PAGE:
Turning left into Fore Street, I cycled past a row of large houses on the left which were then mainly used as office by the NHS and other organisations include a dental practice. Next door to these houses was Elliotts Music Shop where one could buy all the latest records, on 78 or 45 rpm and 33 1/3 rpm long playing records. Television sets and radios could also be purchased there. On the right were some of the buildings of Christ’s Hospital School.
Further on, opposite the South Street junction stood the Hertford Motor Company. Opposite was The Blue Boy public house which has been renamed more than once since 1959.
Further along Fore Street, I passed the furniture sales and repair shop owned by Mr Webb who lived at Hertford Heath. nearby was Coopers, the hairdressers where I normally went for a haircut and Cousins, the large furniture store. I then stopped at Spriggs Stationers and printers and newsagents to collect my daily paper.
Beyond Sprigg’s shop was a yard which led to a Veterinary practice. Mr Andrew Chestnutt, a well known and respected local vet, held surgeries there. He lived at The Downs in Downfield Road, Hertford Heath. He later practised at a surgery at the bottom of Hoe Lane, Ware
Heading towards the Corn Exchange I passed Gaved’s Television Radio and Cycle Shop, Knights Valet Service, a dry cleaners later taken over by Sketchleys. the Singer Sewing Machine shop was nearby.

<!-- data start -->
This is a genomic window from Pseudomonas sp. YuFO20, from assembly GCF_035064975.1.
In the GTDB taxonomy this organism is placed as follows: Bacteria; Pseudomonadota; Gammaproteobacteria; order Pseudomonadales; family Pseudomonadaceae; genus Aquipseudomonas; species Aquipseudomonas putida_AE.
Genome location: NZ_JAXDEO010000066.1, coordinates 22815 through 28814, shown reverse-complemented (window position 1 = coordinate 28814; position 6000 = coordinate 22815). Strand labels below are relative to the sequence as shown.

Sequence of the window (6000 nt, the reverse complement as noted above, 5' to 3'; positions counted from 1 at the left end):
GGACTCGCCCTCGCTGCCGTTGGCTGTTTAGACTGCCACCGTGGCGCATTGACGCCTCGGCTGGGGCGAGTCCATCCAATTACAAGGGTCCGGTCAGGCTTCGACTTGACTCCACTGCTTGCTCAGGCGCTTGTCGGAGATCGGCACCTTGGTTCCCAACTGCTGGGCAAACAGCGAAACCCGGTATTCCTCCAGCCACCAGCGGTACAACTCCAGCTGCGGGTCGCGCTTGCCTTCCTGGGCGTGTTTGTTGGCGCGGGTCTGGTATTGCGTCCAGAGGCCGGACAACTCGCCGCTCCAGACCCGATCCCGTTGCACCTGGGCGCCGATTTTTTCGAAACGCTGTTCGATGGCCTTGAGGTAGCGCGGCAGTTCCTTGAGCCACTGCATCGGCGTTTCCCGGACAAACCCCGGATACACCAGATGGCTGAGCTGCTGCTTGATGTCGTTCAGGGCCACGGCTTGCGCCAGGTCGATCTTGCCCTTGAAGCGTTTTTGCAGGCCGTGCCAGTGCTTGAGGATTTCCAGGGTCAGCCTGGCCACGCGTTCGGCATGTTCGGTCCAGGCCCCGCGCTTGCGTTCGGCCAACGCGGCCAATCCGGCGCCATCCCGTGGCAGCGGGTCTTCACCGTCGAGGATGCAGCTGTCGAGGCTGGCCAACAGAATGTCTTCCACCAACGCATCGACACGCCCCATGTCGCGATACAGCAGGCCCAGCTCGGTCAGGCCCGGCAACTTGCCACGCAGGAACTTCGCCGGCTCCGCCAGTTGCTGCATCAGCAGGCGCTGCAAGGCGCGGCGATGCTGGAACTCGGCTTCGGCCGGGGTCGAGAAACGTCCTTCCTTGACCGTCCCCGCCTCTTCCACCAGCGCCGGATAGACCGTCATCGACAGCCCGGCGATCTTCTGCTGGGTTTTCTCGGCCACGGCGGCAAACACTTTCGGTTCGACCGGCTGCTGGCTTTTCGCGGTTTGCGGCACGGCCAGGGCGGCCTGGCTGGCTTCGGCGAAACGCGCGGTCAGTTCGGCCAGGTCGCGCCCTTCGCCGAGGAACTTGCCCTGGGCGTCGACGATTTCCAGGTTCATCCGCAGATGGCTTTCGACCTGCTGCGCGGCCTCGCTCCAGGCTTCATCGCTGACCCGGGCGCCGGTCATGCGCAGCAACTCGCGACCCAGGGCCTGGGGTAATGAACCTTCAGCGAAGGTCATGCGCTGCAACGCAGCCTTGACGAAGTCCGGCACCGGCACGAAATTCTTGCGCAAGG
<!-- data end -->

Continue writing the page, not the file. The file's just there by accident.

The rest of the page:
On the other side of Fore Street was The Ram public house with the area for the Month Cattle Market to the rear, the banks and the Post Office were just beyond The Ram.
Into Market Street
I turned right into Market Street passing the Corn Exchange. On the right was the building where the Saturday indoor market was held. I remember a betting shop on the left then the large shop which I seem to remember belonged to the Copping family and I think it had fruit, vegetables and horticultural products for sale.
and then into Railway Street
Turning right into Railway Street I passed, on the left, J Wren’s bakery shop and a small tailor’s shop run by a Mr H Godfrey. He sold many made-to-measure suits and was always happy to do alterations and repairs. I also passed Coleman’s shoe shop and The Welcome sweet and ice cream shop. I then passed the site of the Saturday Outdoor Market, then two fish and chip shops. One owned by a Mr Jovell who also had a restaurant the other owned by Mr Donaghue.
I then veered left, towards Hertford East station passing Jewsons the builders and the garage of A E Abbiss. I turned left opposite the East Station, into Mile Road and passing the Fire Station on the left, then over the lines of the Great Northern Railway which was still in use at the time.
Finally reached work
I then turned into Mead Lane. On the left was a large oil depot. Quite often as I rode by, Mick McEwan, who also lived at Hertford Heath and worked at the depot, would give a cheery wave and say 2hello2 and of course I was pleased to respond.
Further along on the left was the Eastern Electricity storage yard, then the Mead Lane Cafe. The railway lines to Hertford East and also the great Northern line were on the right. I then turned left into Gashouse Lane (now Marshgate Drive) passed some cottages on the left then arrived at my place of work, Chaseside Engineering.
11 September 2009